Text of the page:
It's a shame saving is so limited as Outwars is not an easy game by any means. I mean, it's not unfair but without a difficulty setting, you're stuck with the meagre health and armour the game chooses to give you. I'm not exactly known for my prowess in the action genre, so I took it upon myself to cheat (don't judge) and got much more enjoyment out of it.
Keep an eye on your 'Jump' fuel when using your jet pack (left).
Although once you have the Glider, you won't necessarily need to (right).
One of the more unique aspects of the game is the 'jump' mechanic. The word doesn't mean 'jump' like you'd find in a platformer, but the name given to your jetpack. Hold the right mouse button and you will levitate upwards until you let go or run out of charge. It takes a while to get the hang of, and the timed tutorial level detailing it is one of the most difficult on your first play (though incredibly easy once your brain clicks). By the time you get to the dusty planet of Anubis, you'll be balletically blowing bug brains all over the place.
As you progress, you'll gain access to more tech. As well as the weapons (which are all variations of the blaster, mine or rocket launcher), you'll also get upgraded mech suits. Newer suits can withstand more hits evening out the difficulty as well as increasing the number of firearms you can hold. At some point, you'll be able to equip the use of the Glider-wing, a hang-glider that allows for longer air time without draining your power. For such a low-tech piece of kit, it's apparently still in 'Research and Development' so one of the Oasis missions is dedicating to collecting it.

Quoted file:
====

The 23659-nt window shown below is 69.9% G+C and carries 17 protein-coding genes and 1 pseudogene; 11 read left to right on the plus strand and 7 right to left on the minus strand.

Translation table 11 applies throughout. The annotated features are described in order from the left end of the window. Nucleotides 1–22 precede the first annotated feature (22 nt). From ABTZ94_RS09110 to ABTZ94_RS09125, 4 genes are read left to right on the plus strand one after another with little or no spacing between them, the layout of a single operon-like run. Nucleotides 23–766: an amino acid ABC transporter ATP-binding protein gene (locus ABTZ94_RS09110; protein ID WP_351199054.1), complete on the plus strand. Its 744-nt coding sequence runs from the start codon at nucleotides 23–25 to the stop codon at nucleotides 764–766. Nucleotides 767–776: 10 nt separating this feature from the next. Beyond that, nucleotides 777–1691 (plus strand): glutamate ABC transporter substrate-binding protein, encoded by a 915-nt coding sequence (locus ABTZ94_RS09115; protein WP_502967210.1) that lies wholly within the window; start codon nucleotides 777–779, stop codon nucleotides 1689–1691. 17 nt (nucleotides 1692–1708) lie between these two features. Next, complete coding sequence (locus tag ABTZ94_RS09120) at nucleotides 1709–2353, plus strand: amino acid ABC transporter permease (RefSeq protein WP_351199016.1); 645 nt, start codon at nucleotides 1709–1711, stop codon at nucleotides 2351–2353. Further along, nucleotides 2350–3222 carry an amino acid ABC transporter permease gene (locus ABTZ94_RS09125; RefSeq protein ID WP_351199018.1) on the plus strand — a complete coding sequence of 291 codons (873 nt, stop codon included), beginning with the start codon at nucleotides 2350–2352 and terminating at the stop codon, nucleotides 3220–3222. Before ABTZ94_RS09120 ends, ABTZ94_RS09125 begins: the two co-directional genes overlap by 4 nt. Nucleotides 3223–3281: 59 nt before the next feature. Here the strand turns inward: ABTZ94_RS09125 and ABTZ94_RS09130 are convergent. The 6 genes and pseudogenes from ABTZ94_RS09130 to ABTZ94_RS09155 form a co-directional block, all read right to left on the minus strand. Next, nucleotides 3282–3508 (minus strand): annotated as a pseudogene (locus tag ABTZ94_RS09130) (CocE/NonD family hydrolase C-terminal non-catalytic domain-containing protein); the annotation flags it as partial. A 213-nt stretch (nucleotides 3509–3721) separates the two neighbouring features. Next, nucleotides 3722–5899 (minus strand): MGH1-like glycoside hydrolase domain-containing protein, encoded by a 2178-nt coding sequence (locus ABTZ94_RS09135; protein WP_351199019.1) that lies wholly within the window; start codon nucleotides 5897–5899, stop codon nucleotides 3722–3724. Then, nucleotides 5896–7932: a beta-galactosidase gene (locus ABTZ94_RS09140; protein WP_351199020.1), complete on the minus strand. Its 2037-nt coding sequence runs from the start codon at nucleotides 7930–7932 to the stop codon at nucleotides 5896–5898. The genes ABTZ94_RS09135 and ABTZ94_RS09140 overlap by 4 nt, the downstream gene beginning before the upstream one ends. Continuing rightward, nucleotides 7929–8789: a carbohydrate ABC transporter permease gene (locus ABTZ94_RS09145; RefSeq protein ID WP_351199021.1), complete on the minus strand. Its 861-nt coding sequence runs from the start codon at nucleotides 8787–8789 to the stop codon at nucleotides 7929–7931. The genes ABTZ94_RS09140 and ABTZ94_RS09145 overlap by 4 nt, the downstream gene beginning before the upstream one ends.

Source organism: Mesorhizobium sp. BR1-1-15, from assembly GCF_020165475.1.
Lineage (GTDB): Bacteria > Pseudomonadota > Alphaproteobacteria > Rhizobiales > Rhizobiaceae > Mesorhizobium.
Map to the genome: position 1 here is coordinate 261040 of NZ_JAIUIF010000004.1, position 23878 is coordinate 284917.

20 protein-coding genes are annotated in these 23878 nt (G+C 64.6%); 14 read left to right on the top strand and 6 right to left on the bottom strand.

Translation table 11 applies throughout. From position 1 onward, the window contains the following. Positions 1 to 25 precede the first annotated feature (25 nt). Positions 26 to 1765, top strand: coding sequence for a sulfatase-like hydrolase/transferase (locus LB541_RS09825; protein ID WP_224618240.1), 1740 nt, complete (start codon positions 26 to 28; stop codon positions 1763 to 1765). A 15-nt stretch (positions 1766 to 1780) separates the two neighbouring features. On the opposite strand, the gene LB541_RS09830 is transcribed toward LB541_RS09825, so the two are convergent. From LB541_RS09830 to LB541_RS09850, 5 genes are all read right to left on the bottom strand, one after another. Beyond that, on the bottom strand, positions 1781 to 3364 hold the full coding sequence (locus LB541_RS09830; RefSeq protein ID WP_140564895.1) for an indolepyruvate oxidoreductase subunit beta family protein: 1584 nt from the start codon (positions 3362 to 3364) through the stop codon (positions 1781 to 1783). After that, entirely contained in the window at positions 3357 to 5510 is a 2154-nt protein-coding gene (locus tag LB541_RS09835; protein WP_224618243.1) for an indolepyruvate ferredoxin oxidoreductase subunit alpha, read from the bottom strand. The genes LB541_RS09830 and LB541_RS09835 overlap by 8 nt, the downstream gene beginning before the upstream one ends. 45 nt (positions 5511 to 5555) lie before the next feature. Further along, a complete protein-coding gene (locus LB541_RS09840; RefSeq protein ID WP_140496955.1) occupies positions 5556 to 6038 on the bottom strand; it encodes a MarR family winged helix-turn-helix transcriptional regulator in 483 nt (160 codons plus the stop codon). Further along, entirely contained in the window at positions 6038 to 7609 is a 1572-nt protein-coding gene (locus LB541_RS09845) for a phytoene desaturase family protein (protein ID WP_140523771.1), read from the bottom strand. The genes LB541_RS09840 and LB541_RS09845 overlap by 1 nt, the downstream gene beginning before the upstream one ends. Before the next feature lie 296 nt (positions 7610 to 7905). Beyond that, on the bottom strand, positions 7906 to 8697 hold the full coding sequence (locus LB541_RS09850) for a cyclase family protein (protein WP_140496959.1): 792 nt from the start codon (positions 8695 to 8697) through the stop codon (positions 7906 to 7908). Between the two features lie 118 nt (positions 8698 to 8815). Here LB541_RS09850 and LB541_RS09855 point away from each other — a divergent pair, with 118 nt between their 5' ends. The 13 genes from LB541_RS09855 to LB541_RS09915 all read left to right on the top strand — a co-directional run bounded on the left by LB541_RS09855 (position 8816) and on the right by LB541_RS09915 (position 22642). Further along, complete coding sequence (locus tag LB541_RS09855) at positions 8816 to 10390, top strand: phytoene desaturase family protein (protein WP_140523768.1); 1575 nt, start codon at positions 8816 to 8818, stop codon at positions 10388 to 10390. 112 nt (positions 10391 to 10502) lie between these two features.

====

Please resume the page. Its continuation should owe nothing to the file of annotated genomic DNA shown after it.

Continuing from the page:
You can select your teammates from a number of mercenaries, each with their own back story.
You're not alone in many of your missions. Sometimes, up to three allies - each with their own background and voice actor - will aid you on your mission. These guys and gals are a bit hit-and-miss (literally) as they can hinder just as much as help. They have the annoying habit of running directly in front of you in their apparent inability to keep still. Many have died by friendly fire. You can give them orders, which are more useful in the later levels, but I found letting them do their own thing was best. If they get themselves killed, there's no penalty beyond remorse for a fictionalised polygonal character.
So, while Starship Troopers does have its similarities with Outwars, there's enough different that I question my once held belief that the movie inspired the developers of the game (plus I could find no evidence of it online). It's another one of those games where I played and replayed the demo frequently in my youth, marvelling at the graphics and carnage going on onscreen. And the review score in the magazine that featured it on the cover disc echoed that opinion. It hasn't held up as much as I'd like but that's not to say it should become as irrelevant or forgotten as it has compared to something like MDK or Terra Nova. Outwars nevertheless remains an incredibly fun, incredibly difficult and incredibly memorable shooter to this day.
As of 31st July 2020, Outwars is now available to buy on GOG.
Buy on GOG
Outwars is © SingleTrac Studio
Review, Cover Design and Installer created by me